March 14, 2006: This morning brought a mailing from Michael Cristofaro in New
London, Connecticut. It contained a link to a newspaper story
about the death of Wilhelmina Ciavaglia Dery, an 88 year old
resident of the Fort Trumbull neighborhood in New London. Also
this comment by Michael: "At least she spent her last days in
the house she loved."
Like Michael Cristofaro, Wilhelmina Dery was one of a group of
Fort Trumbull residents who fought to save their property from
being seized via eminent domain. With help from the Castle
Coalition, they made it all the way to the U.S. Supreme Court.
The land grab was launched by New London's municipal government,
the quasi-public New London Development Agency (NLDC), local
corporate biggie Pfizer Pharmaceutical, and assorted state
officials. The latter included corruption convicted X Governor
John Rowland and his equally sullied chief of staff, Peter Ellef.
The grand plan was to bulldoze Fort Trumbull and replace it with
an upscale development of offices and condos which would enhance
the facilities of nearby Pfizer.
In June, 2005, the effort by Fort Trumbull's resistors to save
their homes was met with the Supreme Court's infamous "Kelo v.
New London" decision. But though the battle was lost, the war
was just beginning. The American public, in overwhelming numbers,
responded with revulsion to the ruling. And in New London, what
should have been a cake walk for landgrabbers, turned into a long
march through a mine field of public scorn, local legal wrangles
and political ramifications.
But that's another story.
With her abiding attachment to place, Wilhelmina Ciavaglia Dery
was an increasingly uncommon sort of American. The Ciavaglias
immigrated to New London from Italy in the 1890's. Wilhelmina
(some called her "Mina") was born in 1918 at 87 Walbach Street in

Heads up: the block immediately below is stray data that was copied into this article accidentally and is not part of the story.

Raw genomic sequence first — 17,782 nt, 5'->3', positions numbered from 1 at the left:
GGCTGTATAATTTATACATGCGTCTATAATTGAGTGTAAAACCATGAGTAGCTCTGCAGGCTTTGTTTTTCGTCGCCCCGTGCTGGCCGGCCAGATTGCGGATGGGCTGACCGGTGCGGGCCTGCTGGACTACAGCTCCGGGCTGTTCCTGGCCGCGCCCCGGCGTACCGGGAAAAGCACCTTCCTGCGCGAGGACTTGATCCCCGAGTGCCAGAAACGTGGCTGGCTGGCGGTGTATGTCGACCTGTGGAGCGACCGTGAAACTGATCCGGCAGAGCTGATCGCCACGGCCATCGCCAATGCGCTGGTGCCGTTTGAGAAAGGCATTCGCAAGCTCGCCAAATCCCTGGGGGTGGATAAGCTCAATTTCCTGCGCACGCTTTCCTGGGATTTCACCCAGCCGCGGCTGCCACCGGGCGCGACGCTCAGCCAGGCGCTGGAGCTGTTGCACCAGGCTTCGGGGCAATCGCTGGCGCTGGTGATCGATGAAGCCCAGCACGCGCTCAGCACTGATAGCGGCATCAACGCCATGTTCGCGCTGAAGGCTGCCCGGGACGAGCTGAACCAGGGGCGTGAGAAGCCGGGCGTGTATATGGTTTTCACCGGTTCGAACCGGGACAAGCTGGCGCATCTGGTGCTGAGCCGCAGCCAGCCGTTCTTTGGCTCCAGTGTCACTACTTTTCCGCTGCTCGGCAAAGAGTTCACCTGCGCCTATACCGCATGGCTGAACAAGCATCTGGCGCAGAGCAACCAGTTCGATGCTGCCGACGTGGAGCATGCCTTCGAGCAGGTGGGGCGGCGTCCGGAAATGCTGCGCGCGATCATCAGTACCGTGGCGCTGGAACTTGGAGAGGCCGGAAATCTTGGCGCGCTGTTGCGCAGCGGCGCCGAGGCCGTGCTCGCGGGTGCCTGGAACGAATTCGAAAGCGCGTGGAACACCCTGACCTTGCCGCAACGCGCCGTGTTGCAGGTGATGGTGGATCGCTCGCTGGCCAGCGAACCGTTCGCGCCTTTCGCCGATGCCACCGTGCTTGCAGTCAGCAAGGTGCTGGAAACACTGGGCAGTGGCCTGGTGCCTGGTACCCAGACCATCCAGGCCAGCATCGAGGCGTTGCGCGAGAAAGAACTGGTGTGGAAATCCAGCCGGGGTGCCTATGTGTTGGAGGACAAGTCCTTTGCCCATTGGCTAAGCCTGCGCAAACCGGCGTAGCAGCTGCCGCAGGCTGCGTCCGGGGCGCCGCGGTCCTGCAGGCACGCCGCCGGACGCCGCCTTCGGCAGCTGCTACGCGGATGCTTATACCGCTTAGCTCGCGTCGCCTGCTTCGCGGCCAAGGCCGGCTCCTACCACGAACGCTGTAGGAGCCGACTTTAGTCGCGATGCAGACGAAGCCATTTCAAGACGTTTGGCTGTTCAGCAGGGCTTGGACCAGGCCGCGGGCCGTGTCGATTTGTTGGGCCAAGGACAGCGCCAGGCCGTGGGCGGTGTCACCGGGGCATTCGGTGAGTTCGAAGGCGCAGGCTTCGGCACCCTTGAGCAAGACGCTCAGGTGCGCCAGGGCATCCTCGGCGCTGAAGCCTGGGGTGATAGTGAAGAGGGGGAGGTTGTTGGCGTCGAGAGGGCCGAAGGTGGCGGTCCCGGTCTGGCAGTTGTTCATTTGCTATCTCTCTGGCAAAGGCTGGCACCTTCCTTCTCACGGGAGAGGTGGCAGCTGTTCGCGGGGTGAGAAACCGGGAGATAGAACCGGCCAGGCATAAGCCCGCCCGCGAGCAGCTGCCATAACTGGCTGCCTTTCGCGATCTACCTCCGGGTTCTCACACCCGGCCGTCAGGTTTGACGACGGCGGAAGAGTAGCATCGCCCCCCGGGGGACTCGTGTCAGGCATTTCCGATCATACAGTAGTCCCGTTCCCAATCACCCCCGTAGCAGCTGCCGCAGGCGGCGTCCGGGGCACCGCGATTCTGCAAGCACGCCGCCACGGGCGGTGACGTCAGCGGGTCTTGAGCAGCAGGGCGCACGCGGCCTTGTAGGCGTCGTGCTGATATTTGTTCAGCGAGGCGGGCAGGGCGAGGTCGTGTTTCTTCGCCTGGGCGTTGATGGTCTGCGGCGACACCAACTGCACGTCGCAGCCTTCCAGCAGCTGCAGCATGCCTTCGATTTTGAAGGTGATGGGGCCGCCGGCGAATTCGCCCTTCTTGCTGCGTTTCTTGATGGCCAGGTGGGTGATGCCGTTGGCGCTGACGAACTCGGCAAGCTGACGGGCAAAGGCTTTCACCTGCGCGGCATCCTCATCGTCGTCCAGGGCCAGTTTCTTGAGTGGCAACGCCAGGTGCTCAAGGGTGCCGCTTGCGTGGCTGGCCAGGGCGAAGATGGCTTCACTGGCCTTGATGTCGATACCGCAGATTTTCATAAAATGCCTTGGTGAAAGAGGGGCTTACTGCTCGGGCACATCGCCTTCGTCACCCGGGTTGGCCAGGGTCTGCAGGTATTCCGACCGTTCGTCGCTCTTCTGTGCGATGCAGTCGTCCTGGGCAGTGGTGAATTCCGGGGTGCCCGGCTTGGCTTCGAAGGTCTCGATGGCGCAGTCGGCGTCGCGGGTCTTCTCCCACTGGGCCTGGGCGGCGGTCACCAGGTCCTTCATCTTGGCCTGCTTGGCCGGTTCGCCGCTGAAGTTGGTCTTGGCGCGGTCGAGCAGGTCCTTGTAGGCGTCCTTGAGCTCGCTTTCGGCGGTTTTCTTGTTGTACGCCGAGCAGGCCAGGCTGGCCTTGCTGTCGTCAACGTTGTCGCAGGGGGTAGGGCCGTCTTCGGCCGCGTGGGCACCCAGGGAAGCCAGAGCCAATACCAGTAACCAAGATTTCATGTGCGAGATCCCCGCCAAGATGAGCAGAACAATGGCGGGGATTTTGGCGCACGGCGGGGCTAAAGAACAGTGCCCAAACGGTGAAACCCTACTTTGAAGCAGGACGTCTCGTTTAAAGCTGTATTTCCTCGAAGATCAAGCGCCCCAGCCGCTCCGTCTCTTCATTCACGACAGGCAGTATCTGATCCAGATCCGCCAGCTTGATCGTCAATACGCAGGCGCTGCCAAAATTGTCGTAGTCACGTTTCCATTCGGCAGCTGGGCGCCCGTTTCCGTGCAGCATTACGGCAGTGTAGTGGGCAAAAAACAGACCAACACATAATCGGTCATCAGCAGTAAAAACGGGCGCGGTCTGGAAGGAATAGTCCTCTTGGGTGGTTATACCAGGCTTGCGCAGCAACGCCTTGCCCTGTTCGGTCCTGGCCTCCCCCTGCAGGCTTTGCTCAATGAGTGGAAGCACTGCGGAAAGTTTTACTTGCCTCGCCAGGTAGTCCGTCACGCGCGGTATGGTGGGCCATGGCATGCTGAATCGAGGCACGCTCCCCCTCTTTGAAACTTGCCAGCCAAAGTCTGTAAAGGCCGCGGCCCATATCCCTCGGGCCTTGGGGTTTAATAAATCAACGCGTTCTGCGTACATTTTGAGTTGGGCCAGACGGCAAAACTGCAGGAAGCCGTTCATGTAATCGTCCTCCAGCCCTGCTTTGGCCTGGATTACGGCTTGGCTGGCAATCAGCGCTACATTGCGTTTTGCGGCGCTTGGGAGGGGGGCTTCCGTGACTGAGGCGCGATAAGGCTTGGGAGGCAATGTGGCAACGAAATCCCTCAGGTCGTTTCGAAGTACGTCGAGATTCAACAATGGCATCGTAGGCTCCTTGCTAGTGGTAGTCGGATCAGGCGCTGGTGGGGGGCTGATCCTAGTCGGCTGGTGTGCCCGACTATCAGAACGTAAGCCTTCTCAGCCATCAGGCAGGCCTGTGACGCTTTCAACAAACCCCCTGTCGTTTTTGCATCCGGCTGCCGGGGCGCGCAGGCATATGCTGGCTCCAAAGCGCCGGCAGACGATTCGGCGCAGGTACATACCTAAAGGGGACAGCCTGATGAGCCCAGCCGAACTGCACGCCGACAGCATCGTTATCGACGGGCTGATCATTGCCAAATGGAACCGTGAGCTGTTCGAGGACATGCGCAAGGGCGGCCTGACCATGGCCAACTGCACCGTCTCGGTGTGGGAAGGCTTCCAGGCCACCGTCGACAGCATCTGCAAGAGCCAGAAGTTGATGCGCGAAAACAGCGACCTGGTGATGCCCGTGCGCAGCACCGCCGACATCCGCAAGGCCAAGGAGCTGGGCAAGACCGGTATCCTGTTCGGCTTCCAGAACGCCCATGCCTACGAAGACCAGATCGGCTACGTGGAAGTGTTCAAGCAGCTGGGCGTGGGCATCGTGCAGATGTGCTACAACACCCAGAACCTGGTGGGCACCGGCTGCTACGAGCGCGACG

the Fort Trumbull neighborhood. She married her husband, Charles
Dery, in 1945 and they moved into the very same house. When one
of their sons married, the Derys gave him the house next door as
a wedding gift. Until 1995, Wilhelmina, Charles, and their sons
operated Ciavaglia's Market, a small neighborhood grocery store.
When Wilhelmina Dery died on March 13th, she did so in the house
where she was born and had lived all her life.
Over the years Fort Trumbull experienced the kind of changes
common to blue collar neighborhoods in former industrial cities.
But when Fort Trumbull became tired and worn, the Derys, like a
number of other residents, hung on in the neighborhood and homes
they loved and kept their properties well maintained. That their
loyalty and perseverance was rewarded with the threat of being
ejected by their own government wielding the power of eminent
domain was a great injustice. Of a sort that is not uncommon.
When the American Association of Retired Persons (AARP), the
Southern Christian Leadership Conference (SCLC) and the National
Association of Colored People (NAACP) filed briefs in support
of the homeowners of Fort Trumbull with the Supreme Court re
Kelo v. New London, they stated that eminent domain abuse falls
"disproportionately upon racial and ethic minorities, the elderly
and the economically disadvantaged." And when Jane Jacobs, author
of "The Death and Life of Great American Cities", did likewise,
she described how "people who get marked with the planners' hex
signs are pushed about, expropriated and uprooted much as if they
were the subjects of a conquering power. Thousands upon thousands
of small businesses are destroyed....Whole communities are
torn apart and sown to the winds with a reaping of cynicism,
resentment and despair that must be seen to be believed."
It is indeed a good thing that Wilhelmina Ciavaglia Dery was
able to die in the house she loved. But it would have been a far
better thing if she hadn't had to spend her last years fighting
to keep it from being bulldozed.
Carola Von Hoffmannstahl-Solomonoff
"The holdouts will be losers."
Corruption convicted New Jersey developer Joseph Barry of Applied
Development, re resistance by local homeowners to eminent domain
in Long Branch, New Jersey. Asbury Park Press, February, 2000.
As quoted in "Razing New Jersey," Jonathan V. Last, The Weekly
"The first ones now will later be last"
Bob Dylan, The Times They Are A-Changin', 1963
"Wilhelmina Dery, Who Fought Eminent Domain, Dies In Her Fort
Trumbull Home," Elaine Stoll, The Day, 03/14/06
"Razing New Jersey, in which developers in league with city hall
have come up with a curious definition of 'blight'," Jonathan V.
Last, The Weekly Standard, 02/13/06
"'Friends of the Court' File Briefs Urging U.S. Supreme Court to
End Eminent Domain Abuse", posted by Greg Yoko, LDT News Service,
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